"There's only one hard and fast rule in running: sometimes you have to run one hard and fast."

Thursday, May 2, 2013

Food: The Crazies Could Be Right (part 1)

Whenever athletes stop talking about training and start talking about nutrition, I stop listening. I've always believed that, as long as you got all essential nutrients in adequate amounts, it doesn't matter how you get them; there is nothing you can swallow that will make you faster. Then I had to make an exception for carbohydrate loading. Then I had to accept that ketogenic diets might work well for ultradistances. Now, while it won't make you run faster, there is some tantalizing evidence that there is a diet that can substantially reduce the risks of several common ailments that shorten lifespan.

In 1972, Alexander Leaf wrote in National Geographic about three areas that were storied for how long people lived. He investigated them and found that they had several things in common: they were in remote mountainous areas, the societies revered the elderly, people were physically active and they ate a diet that was barely adequate in calories and was low in protein, low in fat and nearly vegan. Further studies found that the ages of people were exaggerated in these places, but they did seem to live longer than their near neighbors. The exact reasons for this increased longevity could not be determined.

A generation later, Dan Buettner did a similar study and found several areas he termed "Blue Zones" where people commonly lived long healthy lives. Instead of thinking of what similarities they had, his idea was that there were multiple strategies for life extension and that each of these had something different to teach. The first problems I saw in the work stem from chaos theory and from ecology; if people of great age are randomly distributed, there will be artificial "islands" of old people clustered together and it only a mathematical quirk; also, there are "island effects" - there is greater genetic drift in isolated populations and what is true for these groups may not be true for larger populations. For example, there is a village in Italy where heart disease is almost unknown and people live a long time though they eat what cardiologists would consider a very poor diet for heart health; those who live the longest are all descendants of a Danish ancestor (last name Bau) who appears to have had a mutation that is protective against heart disease and diabetes - what works for them will not work for you.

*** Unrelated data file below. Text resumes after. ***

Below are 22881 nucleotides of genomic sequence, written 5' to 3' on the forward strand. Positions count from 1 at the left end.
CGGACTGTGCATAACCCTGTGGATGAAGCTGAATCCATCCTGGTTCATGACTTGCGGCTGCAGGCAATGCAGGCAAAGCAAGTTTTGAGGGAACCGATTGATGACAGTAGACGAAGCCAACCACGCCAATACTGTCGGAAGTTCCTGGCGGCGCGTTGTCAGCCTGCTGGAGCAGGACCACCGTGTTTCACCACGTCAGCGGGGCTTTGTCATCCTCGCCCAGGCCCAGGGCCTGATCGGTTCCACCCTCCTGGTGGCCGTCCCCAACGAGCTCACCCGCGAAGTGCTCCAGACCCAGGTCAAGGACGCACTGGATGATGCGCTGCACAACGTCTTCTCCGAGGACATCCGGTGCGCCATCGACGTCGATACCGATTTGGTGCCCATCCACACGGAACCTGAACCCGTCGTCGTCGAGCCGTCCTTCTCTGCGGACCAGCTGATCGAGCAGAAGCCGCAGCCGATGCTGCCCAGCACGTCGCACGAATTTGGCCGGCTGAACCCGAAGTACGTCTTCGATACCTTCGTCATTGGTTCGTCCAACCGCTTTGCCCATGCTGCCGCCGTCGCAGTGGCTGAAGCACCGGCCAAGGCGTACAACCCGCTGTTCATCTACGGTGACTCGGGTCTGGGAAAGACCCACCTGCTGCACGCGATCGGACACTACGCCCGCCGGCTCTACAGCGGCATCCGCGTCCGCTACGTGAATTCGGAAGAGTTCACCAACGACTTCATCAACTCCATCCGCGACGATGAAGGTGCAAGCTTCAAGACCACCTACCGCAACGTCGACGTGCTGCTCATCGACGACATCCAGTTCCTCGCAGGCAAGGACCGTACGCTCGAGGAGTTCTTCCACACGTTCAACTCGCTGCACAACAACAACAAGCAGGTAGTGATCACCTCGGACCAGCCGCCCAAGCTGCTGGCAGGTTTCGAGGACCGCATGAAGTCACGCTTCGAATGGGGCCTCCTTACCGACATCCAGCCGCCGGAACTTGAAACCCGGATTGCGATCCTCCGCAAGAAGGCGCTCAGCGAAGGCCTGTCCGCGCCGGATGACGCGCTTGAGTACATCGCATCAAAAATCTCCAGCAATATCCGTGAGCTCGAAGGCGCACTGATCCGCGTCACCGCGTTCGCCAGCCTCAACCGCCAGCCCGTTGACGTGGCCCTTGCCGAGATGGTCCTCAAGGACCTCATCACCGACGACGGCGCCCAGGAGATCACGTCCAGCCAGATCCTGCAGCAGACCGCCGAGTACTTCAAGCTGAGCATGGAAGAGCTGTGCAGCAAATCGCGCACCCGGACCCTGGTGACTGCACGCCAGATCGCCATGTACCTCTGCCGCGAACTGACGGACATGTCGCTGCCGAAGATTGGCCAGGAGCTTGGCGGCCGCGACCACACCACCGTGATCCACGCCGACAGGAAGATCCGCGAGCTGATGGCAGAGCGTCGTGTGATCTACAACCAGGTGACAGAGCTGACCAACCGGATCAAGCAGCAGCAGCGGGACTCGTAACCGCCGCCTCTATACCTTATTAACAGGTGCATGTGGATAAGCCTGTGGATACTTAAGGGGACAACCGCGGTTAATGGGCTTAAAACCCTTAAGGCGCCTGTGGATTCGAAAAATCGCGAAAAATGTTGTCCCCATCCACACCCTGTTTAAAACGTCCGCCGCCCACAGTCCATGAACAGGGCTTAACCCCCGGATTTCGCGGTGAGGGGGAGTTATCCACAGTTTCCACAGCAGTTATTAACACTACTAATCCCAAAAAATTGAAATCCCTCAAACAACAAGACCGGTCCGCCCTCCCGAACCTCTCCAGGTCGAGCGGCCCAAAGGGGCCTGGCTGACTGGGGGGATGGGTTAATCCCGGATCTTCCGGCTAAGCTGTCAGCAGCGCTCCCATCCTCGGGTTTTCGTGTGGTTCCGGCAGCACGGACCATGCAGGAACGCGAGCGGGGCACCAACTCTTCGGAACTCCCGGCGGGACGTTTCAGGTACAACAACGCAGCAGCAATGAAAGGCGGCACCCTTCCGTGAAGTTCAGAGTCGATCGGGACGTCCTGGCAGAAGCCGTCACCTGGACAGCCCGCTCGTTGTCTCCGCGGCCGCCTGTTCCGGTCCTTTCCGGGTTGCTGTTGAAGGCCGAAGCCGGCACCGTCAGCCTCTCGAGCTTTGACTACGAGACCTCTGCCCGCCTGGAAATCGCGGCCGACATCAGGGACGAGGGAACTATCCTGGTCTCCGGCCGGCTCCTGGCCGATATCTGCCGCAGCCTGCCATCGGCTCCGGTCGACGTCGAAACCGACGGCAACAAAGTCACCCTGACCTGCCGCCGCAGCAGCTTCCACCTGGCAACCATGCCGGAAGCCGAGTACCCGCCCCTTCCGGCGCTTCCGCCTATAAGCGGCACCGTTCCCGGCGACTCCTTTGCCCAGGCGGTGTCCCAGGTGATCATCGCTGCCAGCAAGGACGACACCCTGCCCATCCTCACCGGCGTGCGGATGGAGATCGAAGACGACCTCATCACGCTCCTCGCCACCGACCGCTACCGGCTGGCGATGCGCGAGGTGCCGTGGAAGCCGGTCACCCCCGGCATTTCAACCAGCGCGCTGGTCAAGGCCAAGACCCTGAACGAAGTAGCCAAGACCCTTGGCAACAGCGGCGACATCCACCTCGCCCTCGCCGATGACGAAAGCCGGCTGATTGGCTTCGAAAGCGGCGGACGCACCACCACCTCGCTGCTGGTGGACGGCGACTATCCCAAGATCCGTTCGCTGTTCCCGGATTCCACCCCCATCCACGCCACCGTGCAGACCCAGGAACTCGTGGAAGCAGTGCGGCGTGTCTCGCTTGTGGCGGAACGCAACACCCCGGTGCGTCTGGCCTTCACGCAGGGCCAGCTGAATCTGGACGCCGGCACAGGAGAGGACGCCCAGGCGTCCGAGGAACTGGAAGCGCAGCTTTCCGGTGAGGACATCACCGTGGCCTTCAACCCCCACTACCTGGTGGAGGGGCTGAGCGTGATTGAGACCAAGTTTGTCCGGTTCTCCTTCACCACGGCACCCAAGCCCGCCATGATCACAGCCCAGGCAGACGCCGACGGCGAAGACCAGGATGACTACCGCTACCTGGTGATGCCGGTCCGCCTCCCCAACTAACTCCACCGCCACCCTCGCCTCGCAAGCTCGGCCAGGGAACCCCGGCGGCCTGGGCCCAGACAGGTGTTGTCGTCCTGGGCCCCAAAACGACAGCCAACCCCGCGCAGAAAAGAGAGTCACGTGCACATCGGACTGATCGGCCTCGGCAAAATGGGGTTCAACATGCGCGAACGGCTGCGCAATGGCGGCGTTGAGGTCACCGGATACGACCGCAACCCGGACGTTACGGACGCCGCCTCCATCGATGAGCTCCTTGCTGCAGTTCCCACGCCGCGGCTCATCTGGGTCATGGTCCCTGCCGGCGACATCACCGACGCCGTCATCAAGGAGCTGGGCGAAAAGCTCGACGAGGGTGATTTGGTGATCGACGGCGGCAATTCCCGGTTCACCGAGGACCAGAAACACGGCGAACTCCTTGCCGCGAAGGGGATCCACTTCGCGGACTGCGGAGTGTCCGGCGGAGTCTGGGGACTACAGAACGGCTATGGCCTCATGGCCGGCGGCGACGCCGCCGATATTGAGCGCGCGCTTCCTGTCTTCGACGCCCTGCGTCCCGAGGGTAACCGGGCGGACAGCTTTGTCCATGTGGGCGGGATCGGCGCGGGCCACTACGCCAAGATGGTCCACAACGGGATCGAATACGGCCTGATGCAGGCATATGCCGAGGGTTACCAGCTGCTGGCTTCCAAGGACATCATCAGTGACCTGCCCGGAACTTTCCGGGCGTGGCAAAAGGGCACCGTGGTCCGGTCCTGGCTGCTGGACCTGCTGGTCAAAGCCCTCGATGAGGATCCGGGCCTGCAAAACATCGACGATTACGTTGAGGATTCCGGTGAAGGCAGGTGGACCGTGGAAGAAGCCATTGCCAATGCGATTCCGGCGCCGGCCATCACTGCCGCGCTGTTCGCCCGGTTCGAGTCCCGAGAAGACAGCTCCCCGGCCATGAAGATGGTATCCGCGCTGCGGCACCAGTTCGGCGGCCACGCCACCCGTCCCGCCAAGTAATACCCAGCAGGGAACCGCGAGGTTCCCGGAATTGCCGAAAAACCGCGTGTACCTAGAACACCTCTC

The one commonality of all these groups was diet: low calorie, low fat, low protein, nearly vegan. How much of this is coincidental and how much necessary? Because of an ever-growing number of animal studies that showed that near-starvation diets increased longevity, it was becoming commonplace to believe that it was strictly a matter of calories. Only recently has there been a study where caloric restriction did not work and that may hold the key to what is really important. Being eternally hungry has never seemed like a good answer, especially when you consider People like Jack LaLanne and Joe Weider.
LaLanne - lived to 96

Weider - lived to 93
Though late in life, LaLanne changed what he said people should eat, most of his life he advocated a lot of natural food and a lot of protein. Weider made a career of selling supplements to bodybuilders, especially protein powders. Were they just exceptions, or is there a way to combine such widely disparate ideas?

I'm beginning to think there is.

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